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Open Education: The Future of Education

By Nick Pulliam; For The Clock
On September 29, 2017

Open Education: The Future of Education 

Nick Pulliam

For The Clock 

One thing we can all agree on is that college is expensive. We pay thousands every year in tuition, and hundreds for textbooks that we may hardly use.

This is not something that professors are not worried about. “Once I started realized that textbooks were a social justice issue that was really precluding people from having an open access education, I started to care more than I used to,” said Robin De Rosa, Chair of the Interdisciplinary Studies Department and a leader in the Open Education Movement in the United States.

Over the past ten years, educators across the country have actually been working together to find a solution to this issue. They have done this with Open Education Resources (OER). Essentially, OER is a movement of individuals who are trying to change the way we learn and how we pay for access to the information that we need. It all started about ten years ago when copyright laws made it difficult to legally share work.

This was an issue, because many teachers actually wanted their work to be open to the public. Christin Wixson, a faculty member in Lamson Library who is involved with the Open Education Movement, explained that the solution was found in Creative Commons Licenses (CCL). These licenses allow people to post their work online and let others use it, to a certain degree. In OER lingo, there are five R’s to sharing: retain, reuse, revise, remix, and redistribute. It allows other people, typically educators, to take something that someone has posted through CCL and repurpose it to suit their classes needs. They can also redistribute their altered version online. Creative Commons Licenses are what allow Open Education Resources to work, the two go hand in hand.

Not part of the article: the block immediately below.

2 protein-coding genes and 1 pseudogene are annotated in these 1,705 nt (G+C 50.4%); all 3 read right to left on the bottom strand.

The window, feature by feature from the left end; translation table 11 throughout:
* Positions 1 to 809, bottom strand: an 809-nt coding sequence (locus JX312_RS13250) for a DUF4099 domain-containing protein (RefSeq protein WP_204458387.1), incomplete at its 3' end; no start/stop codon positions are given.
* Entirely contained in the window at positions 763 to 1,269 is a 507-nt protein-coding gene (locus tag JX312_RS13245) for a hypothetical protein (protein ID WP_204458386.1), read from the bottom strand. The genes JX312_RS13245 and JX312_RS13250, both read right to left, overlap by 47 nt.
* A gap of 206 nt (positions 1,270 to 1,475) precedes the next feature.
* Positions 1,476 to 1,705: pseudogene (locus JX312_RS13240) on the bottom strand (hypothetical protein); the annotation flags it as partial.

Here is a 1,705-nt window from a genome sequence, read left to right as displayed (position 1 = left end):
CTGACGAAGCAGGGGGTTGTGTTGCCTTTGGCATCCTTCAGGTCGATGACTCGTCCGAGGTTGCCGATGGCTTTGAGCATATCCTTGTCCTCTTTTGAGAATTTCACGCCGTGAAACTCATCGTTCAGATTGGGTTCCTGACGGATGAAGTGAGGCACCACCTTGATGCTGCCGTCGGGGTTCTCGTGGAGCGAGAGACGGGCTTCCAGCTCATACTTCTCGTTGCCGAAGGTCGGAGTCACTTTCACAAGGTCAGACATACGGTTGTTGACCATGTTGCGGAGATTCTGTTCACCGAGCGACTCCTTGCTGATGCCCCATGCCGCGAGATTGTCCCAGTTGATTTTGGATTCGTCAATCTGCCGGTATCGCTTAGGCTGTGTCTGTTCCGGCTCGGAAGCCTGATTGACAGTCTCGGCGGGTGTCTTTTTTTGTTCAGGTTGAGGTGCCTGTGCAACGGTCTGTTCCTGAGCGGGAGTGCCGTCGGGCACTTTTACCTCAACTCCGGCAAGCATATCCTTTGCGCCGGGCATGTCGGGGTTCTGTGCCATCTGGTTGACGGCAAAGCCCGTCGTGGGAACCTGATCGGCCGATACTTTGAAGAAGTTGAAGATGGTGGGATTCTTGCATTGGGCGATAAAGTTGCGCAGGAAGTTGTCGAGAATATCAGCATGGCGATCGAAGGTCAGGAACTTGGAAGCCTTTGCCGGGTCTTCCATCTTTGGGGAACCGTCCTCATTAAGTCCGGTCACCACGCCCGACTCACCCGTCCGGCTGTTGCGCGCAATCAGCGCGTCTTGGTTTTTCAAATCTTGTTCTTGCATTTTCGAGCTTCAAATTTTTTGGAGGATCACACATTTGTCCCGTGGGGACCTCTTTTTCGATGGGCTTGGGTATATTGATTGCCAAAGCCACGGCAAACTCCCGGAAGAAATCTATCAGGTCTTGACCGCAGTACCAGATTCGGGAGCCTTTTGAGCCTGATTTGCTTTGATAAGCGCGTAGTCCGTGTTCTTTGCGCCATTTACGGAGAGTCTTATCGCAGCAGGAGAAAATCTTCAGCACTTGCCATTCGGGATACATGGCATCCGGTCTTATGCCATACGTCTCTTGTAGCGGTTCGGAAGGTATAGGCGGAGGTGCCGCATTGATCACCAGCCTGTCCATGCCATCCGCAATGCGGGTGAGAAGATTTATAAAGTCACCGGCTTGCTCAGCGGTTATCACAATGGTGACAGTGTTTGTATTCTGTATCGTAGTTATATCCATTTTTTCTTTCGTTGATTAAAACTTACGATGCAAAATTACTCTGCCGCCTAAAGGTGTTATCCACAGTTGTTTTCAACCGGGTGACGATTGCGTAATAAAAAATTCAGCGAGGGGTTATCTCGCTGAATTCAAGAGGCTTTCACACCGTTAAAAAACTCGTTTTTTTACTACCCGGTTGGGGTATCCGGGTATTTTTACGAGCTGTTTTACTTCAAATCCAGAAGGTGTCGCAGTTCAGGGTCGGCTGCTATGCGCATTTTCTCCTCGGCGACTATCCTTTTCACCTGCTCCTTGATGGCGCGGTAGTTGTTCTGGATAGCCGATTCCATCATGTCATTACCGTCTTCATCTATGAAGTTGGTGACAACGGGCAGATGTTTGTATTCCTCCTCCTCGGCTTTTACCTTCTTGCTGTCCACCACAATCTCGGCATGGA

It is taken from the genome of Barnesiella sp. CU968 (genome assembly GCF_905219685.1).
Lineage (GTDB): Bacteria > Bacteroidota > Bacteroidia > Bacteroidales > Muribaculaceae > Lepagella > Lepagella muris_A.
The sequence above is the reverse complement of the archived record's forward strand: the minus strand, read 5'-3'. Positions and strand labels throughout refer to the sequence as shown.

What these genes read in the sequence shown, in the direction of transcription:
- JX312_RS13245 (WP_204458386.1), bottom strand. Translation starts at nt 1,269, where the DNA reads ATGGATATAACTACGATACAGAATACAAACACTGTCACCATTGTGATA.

The fact that it makes textbooks free, or at least much cheaper than they usually are, is not the main benefit of OER. Since people across the country can work together on the same subject, there is a constant update to knowledge that makes the information students read each year relevant to the age we live in. “We want to produce students who are more flexible, who understand how to use the technologies that are available and who can change with a changing culture,” Dr. DeRosa said. It is not just about saving money, it is about changing the way students learn and prepare them for a world that is in a constant state of change.

This movement is still young, so many professors are only just beginning to incorporate OER fully into their classrooms. One professor here on campus, Dr. Catherine LeBlanc (Communication and Media Studies), actually spent the summer working with other faculty to create an OER textbook for the First Year Seminar course that new students have to go through. It is not her first experience with the movement, as she also tried to incorporate some of its values into her Game Design Class by having students choose what they want to do when creating their games. She sees the potential in the movement to co-create knowledge with her students.